The first properly Czech state was the Duchy of Bohemia, which became part of the Great Moravian Empire around 830. Bohemia was established as a kingdom around 1198 by Ottokar I, and by 1300, the double-queued lion with the crown was firmly established as the arms of Bohemia. There’s a legend that in the 12th century, Emperor Frederick granted Vladislaus II the arms of gules a lion rampant argent to symbolize his valor, and the second tail was added later, as recognition for the military assistance Ottokar I provided against the Saxons. It’s a nice story, but it’s exactly the kind of unfalsifiable nice story that a lot of arms have, which is to say that it has the ring of a post hoc justification to me. In any case, the first depiction of these arms was in Gozzoburg Castle, which was probably built in the early- to mid-thirteenth century.

 

Not that the lion isn’t cool and all, but I can’t not mention the arms of the Přemyslid dynasty. They ruled Bohemia, first as dukes, then as kings, and other assorted parts of Eastern Europe for a good four and a half centuries. St. Wenceslaus, was a member, and their arms were a full-on FLAMING EAGLE. Er, argent an eagle displayed sable armed or enflamed gules. I will confess that, while I understand the desire to represent all the areas of the Czech Republic in the national arms to honor their unique histories and legacies, if I were designing these, I would not be able to resist the temptation of the flaming eagle. It’s just really cool! There are also some great myths around its origin, including one where Břetislav I gets the right to light his father-in-law’s lands on fire for some reason.

 

Ahem. Anyway. Moving on. Moravia (second quarter) got its start as Greater Moravia in 833; in the 890s, it covered a significant amount of territory and became known as the Great Moravian Empire. It was then promptly overrun by Magyars in 907. After Emperor Otto I defeated the Magyars in 955, Moravia found a second life as part of the Bohemian crown, and reached the status of a margraviate in 1182. The eagle chequy shows up shortly afterwards in 1233, on the seal of the Margrave Přemysl, a younger son of Ottokar I. I don’t think it’s too much of a stretch to assume this eagle might have some relation to the Přemyslid eagle, but it’s not completely clear. However it got there, it stayed pretty much the same until the establishment of Czechoslovakia in 1918. Some depictions have the chequy as or and gules, but it doesn’t seem like the distinction has any particular meaning.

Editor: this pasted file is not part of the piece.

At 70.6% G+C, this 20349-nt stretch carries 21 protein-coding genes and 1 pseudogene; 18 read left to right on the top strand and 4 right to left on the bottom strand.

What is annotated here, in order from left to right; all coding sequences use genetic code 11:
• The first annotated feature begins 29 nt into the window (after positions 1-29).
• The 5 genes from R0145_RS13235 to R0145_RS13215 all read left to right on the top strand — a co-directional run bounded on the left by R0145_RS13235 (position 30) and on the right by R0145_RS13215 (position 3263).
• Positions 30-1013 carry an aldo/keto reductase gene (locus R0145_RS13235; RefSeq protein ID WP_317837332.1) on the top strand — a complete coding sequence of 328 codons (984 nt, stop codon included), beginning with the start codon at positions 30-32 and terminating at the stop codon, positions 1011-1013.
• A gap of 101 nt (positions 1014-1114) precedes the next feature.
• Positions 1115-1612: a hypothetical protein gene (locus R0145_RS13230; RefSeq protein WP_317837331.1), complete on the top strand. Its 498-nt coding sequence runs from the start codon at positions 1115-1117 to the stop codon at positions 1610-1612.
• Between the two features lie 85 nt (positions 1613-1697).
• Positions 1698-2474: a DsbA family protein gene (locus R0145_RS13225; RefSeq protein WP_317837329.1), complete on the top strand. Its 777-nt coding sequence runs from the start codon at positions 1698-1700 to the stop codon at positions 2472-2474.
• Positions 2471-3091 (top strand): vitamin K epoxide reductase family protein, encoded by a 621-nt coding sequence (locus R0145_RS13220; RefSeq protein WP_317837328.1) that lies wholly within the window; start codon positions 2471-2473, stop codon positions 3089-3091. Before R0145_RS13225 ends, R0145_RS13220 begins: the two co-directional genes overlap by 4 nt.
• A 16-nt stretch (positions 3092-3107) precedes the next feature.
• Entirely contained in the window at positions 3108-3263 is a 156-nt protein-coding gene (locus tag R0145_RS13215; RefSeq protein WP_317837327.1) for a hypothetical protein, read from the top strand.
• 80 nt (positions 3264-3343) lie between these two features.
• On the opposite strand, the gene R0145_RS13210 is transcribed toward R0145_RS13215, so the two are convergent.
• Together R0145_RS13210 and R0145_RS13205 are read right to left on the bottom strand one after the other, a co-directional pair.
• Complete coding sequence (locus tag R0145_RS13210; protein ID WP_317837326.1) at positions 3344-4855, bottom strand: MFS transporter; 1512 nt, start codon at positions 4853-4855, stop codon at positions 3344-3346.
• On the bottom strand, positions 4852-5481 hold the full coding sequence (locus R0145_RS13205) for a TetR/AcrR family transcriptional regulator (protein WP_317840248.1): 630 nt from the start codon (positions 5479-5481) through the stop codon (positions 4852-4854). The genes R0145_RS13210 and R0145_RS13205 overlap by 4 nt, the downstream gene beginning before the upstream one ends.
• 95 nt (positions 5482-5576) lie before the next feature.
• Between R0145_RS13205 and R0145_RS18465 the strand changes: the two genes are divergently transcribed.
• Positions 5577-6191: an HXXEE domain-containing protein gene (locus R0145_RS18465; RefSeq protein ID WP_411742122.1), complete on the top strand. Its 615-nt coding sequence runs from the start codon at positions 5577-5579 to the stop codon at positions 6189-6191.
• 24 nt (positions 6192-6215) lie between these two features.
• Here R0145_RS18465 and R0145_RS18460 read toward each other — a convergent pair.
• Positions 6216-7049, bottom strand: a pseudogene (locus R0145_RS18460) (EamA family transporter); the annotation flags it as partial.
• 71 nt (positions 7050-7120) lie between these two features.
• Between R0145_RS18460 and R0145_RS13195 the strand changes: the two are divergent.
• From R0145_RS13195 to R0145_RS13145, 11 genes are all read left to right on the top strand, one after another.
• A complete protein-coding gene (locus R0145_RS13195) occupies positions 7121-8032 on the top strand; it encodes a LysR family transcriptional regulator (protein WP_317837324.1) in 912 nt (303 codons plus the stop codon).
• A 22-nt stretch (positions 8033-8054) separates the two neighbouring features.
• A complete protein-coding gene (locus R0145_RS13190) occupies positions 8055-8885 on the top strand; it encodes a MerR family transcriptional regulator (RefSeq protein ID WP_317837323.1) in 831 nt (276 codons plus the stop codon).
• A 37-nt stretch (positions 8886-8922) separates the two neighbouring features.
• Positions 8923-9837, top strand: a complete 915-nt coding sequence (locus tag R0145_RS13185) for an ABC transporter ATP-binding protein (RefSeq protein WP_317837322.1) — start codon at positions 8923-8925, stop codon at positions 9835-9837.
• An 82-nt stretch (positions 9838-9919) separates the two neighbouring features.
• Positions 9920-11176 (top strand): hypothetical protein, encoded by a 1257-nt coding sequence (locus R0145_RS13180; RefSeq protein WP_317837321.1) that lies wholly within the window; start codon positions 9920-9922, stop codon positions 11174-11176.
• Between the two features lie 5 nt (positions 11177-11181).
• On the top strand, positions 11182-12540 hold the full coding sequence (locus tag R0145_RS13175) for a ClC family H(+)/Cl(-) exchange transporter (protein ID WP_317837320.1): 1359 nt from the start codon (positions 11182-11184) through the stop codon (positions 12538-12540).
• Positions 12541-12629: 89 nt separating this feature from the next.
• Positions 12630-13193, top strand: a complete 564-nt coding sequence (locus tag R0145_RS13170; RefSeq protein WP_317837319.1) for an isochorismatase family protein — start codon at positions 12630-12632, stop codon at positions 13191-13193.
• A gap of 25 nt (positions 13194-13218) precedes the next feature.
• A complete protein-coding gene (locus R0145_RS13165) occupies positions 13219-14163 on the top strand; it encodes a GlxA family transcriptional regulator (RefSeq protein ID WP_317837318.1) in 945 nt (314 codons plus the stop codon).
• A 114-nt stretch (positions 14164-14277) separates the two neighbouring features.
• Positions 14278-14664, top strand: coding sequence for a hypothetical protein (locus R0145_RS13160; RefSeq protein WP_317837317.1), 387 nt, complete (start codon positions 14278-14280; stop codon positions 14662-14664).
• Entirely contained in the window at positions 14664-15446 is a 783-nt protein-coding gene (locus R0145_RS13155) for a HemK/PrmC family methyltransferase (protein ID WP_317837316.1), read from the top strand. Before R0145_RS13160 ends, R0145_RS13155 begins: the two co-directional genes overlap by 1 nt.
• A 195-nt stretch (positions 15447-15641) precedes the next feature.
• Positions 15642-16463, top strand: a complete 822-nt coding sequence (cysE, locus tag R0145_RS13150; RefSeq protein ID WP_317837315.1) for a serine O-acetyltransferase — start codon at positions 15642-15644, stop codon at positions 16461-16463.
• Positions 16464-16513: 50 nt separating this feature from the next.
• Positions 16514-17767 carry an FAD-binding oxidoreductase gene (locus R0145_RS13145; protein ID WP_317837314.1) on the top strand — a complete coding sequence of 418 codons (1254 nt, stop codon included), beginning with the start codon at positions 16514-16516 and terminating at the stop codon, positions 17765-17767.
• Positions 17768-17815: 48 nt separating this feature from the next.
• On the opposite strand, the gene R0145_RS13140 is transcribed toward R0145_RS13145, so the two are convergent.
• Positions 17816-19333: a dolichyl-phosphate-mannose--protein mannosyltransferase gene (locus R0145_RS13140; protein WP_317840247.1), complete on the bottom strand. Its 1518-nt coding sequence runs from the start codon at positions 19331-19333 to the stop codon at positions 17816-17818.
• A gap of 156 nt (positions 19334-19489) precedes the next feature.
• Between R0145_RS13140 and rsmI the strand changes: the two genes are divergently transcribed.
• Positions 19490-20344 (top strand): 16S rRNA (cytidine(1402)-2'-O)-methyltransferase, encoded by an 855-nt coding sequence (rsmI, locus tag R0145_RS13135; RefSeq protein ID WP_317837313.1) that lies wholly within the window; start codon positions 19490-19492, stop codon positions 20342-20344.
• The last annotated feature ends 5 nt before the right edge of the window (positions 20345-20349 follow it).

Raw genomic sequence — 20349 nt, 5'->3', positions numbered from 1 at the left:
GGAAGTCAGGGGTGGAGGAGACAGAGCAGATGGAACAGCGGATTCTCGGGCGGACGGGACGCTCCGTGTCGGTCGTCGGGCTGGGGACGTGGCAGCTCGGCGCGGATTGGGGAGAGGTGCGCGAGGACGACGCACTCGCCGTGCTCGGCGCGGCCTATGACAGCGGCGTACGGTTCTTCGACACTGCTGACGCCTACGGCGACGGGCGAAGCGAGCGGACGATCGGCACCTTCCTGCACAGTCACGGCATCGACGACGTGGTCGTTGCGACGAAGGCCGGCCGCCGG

Lastly, in the final quarter, are the arms of Lower Silesia, which we’ve touched on before. In my opinion, it’s far more justifiable on the Czech arms than on those of Liechtenstein, given that the Czech Republic does actually include parts of Silesia (though most of it falls in Poland). Silesia came under control of the Greater Moravian Empire sometime in the 9th century. It later passed to Poland and Germany before becoming part of the Crown of Bohemia in 1434. The exact ownership of Silesia fluctuated along with the rest of the borders in Eastern Europe, but it is today split between Poland, Germany, and the Czech Republic. The Silesian arms date back to around 1335; they seem to have derived from the Duchy of Wroclaw. I’m not entirely sure where the eagle comes from, but honestly, there’s no shortage of eagles in this part of the world. Could be the Přemyslids; could be the Piasts; could be the Holy Roman Empire. In the absence of a direct blood tie (like there is with Moravia), it’s not clear.